GREEN BAY, Wis. (5/15/09)--Community First CU has won its challenge against the federal government over the Internal Revenue Service's (IRS) interpretation of the unrelated-business income tax (UBIT) as it relates to three insurance products.
Eight jurors delivered the verdict at 5:45 p.m. CT Thursday in favor of the credit union on all three products, according to Michael Edwards, counsel for special projects with the Credit Union National Association (CUNA), who was present in the courtroom. "The jury deliberated less than two hours, which is pretty short," Edwards told News Now.
U.S. District Judge William Griesbach entered the judgment in favor of the credit union for $54,604, the full amount the credit union was seeking, plus costs, which could go into a five-figure amount. The amount represents taxes paid on credit life and credit disability insurance and guaranteed asset protection (GAP) products.
"This is a great outcome for state-chartered credit unions," said CUNA General Counsel Eric Richard, who attended the trial earlier this week. "We hope it will lead the IRS to reconsider its entire position on UBIT for credit unions, but we are prepared for the next case in Denver."
The verdict means that the jury was not persuaded by the government's two key expert witnesses--Birny Birnbaum, a self-employed consulting economist, and Gordon Karels, chairman of the finance department at the University of Nebraska-Lincoln, said Edwards.
Birnbaum and Karels are the only government witnesses in a similar UBIT case involving insurance products filed by Bellco CU of Greenwood, Colo., last May. That complaint seeks a refund of $199,000, based on UBIT taxes paid for 2000, 2001 and 2003.
Community First's trial began Monday in Green Bay, Wis. The Appleton, Wis.-based credit union filed suit against the government in 2008 after the IRS determined that certain GAP and insurance products offered to members fall outside the credit union's main mission and are subject to UBIT.
Earlier in the day Thursday, Judge Griesbach had reversed an earlier preliminary ruling issued last week, in which he said credit disability and credit life insurance could be treated as a single issue under "credit insurance related" issues. Instead, he ruled Thursday that the two products would be treated as separate issues, said Edwards. The judge cited two reasons for the split: 1) factual differences between the two products and 2) different premiums on the products as the y relate to rate of loss for the insurance company.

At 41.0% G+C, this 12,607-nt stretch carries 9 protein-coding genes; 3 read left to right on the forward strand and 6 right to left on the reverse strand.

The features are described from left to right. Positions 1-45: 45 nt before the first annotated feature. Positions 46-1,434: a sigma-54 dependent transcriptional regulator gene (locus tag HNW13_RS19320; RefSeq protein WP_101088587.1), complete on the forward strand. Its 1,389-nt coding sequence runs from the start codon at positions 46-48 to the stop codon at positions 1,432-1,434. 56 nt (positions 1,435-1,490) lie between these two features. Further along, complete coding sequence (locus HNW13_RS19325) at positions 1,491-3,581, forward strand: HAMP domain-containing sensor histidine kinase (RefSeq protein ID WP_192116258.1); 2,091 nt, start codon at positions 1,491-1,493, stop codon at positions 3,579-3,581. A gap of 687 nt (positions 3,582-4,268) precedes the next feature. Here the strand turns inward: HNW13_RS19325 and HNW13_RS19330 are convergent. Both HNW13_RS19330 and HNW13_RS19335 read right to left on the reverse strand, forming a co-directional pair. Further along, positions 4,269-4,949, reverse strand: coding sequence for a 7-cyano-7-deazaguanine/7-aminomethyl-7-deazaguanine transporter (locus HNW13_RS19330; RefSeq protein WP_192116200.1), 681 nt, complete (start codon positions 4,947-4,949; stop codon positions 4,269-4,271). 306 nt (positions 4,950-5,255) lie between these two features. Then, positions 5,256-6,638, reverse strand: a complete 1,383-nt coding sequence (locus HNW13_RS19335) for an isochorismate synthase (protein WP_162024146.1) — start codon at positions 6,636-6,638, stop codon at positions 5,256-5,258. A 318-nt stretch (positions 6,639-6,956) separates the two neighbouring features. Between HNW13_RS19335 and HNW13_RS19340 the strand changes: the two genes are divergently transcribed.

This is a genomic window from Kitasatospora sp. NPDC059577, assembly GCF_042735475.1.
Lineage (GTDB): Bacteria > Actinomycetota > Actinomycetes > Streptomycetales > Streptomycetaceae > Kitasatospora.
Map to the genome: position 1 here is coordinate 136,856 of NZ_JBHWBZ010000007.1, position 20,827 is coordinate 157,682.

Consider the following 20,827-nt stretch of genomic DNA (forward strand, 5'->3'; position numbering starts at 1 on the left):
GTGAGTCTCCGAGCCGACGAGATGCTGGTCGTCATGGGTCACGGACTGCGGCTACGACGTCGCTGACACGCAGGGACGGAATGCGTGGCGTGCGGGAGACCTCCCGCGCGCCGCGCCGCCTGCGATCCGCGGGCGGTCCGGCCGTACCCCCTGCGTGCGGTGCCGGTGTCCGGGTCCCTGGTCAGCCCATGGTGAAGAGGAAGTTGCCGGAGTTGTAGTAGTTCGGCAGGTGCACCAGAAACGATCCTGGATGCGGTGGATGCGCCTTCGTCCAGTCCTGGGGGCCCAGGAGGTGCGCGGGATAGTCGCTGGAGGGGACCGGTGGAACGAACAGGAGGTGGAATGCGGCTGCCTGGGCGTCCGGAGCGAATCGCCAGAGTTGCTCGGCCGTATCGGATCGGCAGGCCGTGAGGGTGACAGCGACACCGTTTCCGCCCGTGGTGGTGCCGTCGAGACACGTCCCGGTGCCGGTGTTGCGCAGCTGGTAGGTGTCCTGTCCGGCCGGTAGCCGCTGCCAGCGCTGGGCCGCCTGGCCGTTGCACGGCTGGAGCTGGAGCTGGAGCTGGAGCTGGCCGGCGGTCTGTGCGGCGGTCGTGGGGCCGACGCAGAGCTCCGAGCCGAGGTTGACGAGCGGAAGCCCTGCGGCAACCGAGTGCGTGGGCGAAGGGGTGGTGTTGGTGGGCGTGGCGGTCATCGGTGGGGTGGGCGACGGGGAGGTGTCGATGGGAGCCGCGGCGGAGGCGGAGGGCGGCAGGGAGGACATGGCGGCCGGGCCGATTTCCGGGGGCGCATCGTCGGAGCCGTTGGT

In its closing argument, the credit union argued that all the insurance products are related to all of the credit union's purposes under Wisconsin law; that the insurance and GAP products are a source of credit with fair and reasonable rates and are directly connected to the loans made; and that the credit union educated members about the products to improve their financial conditions.
In its closing argument, the government argued that the products were "a rip-off" because they were "overpriced" relative to theoretical alternatives (that do not exist on the market). The government also argued that "mystery dollars" were going to CUNA Mutual Insurance Society (CUMIS), the insurer and that several witnesses had ties to CUMIS and were therefore "biased."
Community First filed the suit in January 2008 with the support of the Credit Union National Association, the American Association of Credit Union Leagues, CUNA Mutual Group and the National Association of State Credit Union Supervisors.
The Wisconsin Credit Union League also supported the effort and league President/CEO Brett Thompson testified on behalf of the credit union earlier in the week.
courtesy of cuna.org